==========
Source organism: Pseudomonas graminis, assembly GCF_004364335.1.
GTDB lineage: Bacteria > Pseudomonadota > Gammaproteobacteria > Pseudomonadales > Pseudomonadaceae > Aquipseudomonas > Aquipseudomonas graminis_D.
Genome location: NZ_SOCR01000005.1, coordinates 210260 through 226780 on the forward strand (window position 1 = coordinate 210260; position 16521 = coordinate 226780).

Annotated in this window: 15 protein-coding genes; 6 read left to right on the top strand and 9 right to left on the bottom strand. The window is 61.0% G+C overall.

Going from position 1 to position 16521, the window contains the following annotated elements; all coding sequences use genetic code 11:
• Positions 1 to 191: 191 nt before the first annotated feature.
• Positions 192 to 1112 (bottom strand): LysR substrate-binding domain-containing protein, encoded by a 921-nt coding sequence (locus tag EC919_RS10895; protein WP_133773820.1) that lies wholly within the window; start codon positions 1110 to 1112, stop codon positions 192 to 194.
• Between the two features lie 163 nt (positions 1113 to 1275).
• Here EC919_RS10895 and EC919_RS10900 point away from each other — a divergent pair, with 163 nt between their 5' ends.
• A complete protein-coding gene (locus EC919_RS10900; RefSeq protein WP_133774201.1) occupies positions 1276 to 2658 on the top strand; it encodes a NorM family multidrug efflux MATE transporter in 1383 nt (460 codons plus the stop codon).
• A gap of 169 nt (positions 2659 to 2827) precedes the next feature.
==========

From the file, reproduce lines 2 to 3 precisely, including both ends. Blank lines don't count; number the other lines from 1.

GTDB lineage: Bacteria > Pseudomonadota > Gammaproteobacteria > Pseudomonadales > Pseudomonadaceae > Aquipseudomonas > Aquipseudomonas graminis_D.
Genome location: NZ_SOCR01000005.1, coordinates 210260 through 226780 on the forward strand (window position 1 = coordinate 210260; position 16521 = coordinate 226780).